At a meeting in St Peters Square with thousands of priests to mark the end of the Year of the Priest, Pope Benedict prayed for an end of scandals.

The Los Angeles Times reports:

At an outdoor vigil in St. Peter’s Square that veered between moments of deep reverence and outbursts of enthusiasm more characteristic of a soccer game, the pope told the gathering of priests, believed to be the largest in history, that celibacy “is made possible by the grace of God … who asks us to transcend ourselves.” Celibacy would be a “scandal,” he said, only in “a world in which God is not there.”

The Pope made it clear that celibacy for priests would be retained.

Benedict’s remarks came in response to a question posed by a Slovakian priest, and he made it clear that he supported continuing the practice of celibacy under his pontificate. He compared it to heterosexual marriage, which he called “the foundation of the Christian culture.”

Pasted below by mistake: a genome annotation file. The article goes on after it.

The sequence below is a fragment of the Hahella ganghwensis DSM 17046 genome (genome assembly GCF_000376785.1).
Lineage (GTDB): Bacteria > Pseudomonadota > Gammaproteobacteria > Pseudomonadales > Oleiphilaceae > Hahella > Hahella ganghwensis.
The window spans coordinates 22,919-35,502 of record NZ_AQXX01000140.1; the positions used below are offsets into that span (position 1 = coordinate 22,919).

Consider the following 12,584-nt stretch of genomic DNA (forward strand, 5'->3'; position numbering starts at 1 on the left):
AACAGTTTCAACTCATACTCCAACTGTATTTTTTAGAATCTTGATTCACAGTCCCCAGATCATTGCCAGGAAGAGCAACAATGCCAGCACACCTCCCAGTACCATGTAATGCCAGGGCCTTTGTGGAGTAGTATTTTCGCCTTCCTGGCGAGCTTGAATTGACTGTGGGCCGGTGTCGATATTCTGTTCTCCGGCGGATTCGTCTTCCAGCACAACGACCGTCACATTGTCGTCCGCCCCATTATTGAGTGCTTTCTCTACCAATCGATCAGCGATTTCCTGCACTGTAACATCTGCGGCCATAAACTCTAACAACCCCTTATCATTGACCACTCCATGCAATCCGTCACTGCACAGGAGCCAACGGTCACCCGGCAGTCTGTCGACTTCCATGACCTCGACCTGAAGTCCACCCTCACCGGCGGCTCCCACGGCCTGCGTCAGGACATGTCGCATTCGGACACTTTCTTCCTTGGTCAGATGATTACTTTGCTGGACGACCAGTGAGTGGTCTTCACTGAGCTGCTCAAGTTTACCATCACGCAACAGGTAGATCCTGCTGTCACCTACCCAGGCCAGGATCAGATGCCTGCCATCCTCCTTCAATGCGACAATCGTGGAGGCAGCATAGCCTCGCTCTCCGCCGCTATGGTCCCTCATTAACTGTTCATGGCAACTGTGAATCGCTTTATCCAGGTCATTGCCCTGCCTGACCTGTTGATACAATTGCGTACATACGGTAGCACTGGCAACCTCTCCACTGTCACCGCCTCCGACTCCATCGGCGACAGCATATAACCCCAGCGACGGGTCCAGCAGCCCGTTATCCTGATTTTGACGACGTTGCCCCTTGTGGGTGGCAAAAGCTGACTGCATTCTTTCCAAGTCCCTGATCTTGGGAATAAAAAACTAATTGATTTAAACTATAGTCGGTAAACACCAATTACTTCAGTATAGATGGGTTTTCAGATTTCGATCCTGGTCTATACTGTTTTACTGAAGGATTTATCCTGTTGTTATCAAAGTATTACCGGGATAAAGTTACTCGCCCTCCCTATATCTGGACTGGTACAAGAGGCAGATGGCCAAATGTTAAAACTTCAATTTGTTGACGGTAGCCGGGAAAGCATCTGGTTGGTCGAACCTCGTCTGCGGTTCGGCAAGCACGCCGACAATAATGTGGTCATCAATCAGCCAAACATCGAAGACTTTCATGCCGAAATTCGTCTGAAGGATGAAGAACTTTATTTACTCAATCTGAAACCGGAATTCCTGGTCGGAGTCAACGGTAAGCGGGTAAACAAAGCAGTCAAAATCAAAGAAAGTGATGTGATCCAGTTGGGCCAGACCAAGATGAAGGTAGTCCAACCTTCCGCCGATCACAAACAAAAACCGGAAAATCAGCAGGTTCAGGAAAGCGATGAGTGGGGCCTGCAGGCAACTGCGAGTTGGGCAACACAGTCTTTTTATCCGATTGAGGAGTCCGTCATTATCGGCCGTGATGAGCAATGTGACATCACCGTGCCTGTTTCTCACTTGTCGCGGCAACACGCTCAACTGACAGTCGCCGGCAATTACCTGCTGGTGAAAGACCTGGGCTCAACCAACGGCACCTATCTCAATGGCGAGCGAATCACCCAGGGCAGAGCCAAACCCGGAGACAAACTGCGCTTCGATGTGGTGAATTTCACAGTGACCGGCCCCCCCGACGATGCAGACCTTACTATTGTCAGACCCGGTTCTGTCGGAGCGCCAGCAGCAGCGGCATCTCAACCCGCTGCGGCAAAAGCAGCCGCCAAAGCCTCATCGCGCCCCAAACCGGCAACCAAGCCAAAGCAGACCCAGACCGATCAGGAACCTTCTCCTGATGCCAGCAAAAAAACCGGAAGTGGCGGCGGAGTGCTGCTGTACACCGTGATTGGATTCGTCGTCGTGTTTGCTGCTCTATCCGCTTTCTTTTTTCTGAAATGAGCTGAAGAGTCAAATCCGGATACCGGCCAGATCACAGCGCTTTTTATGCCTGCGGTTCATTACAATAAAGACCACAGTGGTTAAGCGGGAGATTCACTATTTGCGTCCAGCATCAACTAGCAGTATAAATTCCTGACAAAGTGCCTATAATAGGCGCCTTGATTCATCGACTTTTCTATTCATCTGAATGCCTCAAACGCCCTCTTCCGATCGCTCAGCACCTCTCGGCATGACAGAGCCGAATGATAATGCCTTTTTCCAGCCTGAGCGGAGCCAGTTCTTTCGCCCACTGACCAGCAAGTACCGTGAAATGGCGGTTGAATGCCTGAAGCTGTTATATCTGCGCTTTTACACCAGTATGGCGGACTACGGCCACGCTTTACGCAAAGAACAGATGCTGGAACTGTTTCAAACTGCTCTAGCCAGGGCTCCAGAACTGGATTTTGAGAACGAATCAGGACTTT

The pope did not directly address the subject of sexual abuse by priests during the ceremony, although it was raised obliquely by others, both times to loud reactions from the assembled priests. In a salute to Benedict, Cardinal Claudio Hummes, prefect of the Congregation for the Clergy, drew loud applause when he said, “For those of us who are lost, we know your holiness has always forgiven and always forgives the pain that some have caused you.”

The vigil came during ceremonies marking the end of the Year of the Priest, which Benedict declared last year. He was scheduled to formally conclude the year with a Mass on Friday morning.

The crowd at St. Peter’s consisted of 10,000 to 15,000 priests, along with several thousand others, including nuns and laypersons. Vatican spokesman Father Ciro Benedettini said he was fairly certain there had never been so many Catholic priests in one place at one time.

“We’re preparing for the World Cup,” joked Father Mauricio Torres of Santiago, Chile, as he held a Chilean flag aloft.

Carolyn Moynihan

Carolyn Moynihan is the former deputy editor of MercatorNet